Friday, June 01, 2007

Biokinematics

I don’t want to misspeak.

The humanoid starts out in a normal driving position.

The occupant wants to continue going along at the speed and the trajectory that he was going until he gets redirected somehow by the structures of the vehicle.

The ejection is certainly a process. It's not an instantaneous, you're all the way in and then you're all the way out.

Okay. There's no teleporation that we know of, right?

Right. Moving in this up and out kind of scenario.

Once he separates from the vehicle, he's going to travel in a trajectory that's well defined.

The launch angle that he gets and the initial velocity and then the force – the acceleration due to gravity.

He's going to follow an arc?

He will follow a parabolic trajectory and it will be tangent to the path of travel of the vehicle.

The fact that he was able to observe the ejection certainly suggests that there was a launching going on.

Somewhere between two‑and‑one‑quarter and a two‑and‑a‑half there's a separation between the passenger and the vehicle and he goes on this trajectory.

The door was still there during that time of the roll sequence.

Did you see dicing injuries, injuries consistent with glass, consistent with him leaving through the window portal?

Evidence of a likely partial ejection kind of phenomenon, injuries sort of immediately prior to the complete ejection.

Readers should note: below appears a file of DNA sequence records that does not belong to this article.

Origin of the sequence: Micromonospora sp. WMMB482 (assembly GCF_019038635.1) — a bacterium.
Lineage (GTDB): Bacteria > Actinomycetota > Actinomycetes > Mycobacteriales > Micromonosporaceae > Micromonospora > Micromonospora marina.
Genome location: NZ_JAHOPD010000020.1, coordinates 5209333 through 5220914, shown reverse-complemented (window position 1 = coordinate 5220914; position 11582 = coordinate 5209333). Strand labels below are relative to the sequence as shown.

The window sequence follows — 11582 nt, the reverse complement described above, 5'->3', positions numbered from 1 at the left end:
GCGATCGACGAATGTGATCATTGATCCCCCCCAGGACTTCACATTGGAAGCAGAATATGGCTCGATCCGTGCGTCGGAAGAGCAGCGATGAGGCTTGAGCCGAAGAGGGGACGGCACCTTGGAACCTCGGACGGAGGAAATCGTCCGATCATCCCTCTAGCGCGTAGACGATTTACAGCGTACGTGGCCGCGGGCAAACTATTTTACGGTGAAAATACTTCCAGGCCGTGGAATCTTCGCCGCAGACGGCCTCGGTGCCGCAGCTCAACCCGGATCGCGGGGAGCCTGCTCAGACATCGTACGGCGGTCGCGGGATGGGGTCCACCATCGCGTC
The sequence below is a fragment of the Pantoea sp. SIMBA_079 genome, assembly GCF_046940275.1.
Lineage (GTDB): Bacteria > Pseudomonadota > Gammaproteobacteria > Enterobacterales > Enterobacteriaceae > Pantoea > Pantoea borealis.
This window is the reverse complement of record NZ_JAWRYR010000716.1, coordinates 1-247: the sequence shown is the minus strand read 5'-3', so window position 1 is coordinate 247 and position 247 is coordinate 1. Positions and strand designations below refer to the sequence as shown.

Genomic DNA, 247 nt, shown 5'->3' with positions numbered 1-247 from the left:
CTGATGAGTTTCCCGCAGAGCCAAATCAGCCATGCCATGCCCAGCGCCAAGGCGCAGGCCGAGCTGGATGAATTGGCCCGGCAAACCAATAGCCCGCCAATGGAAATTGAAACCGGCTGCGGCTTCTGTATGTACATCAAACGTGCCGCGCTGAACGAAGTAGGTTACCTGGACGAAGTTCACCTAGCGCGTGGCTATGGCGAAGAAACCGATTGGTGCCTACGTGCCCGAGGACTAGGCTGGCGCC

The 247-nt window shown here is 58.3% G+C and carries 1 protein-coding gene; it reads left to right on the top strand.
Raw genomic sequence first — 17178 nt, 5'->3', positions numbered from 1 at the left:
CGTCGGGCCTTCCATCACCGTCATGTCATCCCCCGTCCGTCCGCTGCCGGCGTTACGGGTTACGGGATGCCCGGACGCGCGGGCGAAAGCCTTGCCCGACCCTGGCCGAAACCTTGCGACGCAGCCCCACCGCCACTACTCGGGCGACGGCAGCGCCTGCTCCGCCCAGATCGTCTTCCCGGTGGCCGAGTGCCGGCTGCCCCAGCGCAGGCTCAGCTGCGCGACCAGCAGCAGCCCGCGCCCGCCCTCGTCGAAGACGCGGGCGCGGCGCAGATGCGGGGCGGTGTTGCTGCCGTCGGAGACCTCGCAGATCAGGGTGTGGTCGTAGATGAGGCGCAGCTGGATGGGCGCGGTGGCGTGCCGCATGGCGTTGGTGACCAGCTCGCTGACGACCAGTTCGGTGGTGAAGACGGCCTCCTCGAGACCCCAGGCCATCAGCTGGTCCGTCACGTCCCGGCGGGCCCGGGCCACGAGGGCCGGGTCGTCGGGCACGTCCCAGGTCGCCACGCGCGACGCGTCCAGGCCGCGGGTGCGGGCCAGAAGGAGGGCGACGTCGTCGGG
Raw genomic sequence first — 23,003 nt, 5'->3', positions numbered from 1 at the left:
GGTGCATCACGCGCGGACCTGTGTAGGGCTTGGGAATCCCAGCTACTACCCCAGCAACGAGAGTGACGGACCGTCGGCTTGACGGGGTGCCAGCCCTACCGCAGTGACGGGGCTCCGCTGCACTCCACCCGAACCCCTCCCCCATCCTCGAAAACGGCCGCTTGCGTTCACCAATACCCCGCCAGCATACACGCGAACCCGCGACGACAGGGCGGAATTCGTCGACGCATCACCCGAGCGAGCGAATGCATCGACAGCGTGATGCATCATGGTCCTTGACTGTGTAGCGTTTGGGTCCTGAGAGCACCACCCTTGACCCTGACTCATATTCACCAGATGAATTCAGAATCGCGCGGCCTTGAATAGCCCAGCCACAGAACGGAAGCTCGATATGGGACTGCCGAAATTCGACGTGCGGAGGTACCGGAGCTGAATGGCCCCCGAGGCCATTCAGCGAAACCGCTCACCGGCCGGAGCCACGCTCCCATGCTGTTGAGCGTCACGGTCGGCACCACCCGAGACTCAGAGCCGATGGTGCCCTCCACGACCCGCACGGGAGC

There were some attempts at respiration going on. It doesn't appear that he actually expired inside the vehicle.

His heart was still pumping?

I do not know.

You would expect to see blood somewhere.

There's nothing that I would point to in a photograph and say, look, right there, that's his ribs or something like that.

A body can certainly leave a deformation.

The place where I would expect to see the marks is going to be at the belt line.

His body has an inertia that wants to resist the rolling of this vehicle, and the thing that's going to make him roll with the vehicle and ultimately launch him out is that he's hung up on that belt line area.

He's not restrained, correct?

That's correct.

Okay. So he's up against the door in your opinion, correct?

3 comments:

Talia said...

I like this. Lots of words that I don't know...including the title, but still interesting. I especially like the body traveling in an arc (for your poem, not myself in real life).

Charmi said...

Bio = life

kinematics = relating to pure motion, without reference to force or mass

david dodd lee said...

a poem, your own kind of thing,
nothing "poetic" about it (that's a very good thing) just the language and the world
and you getting it all down.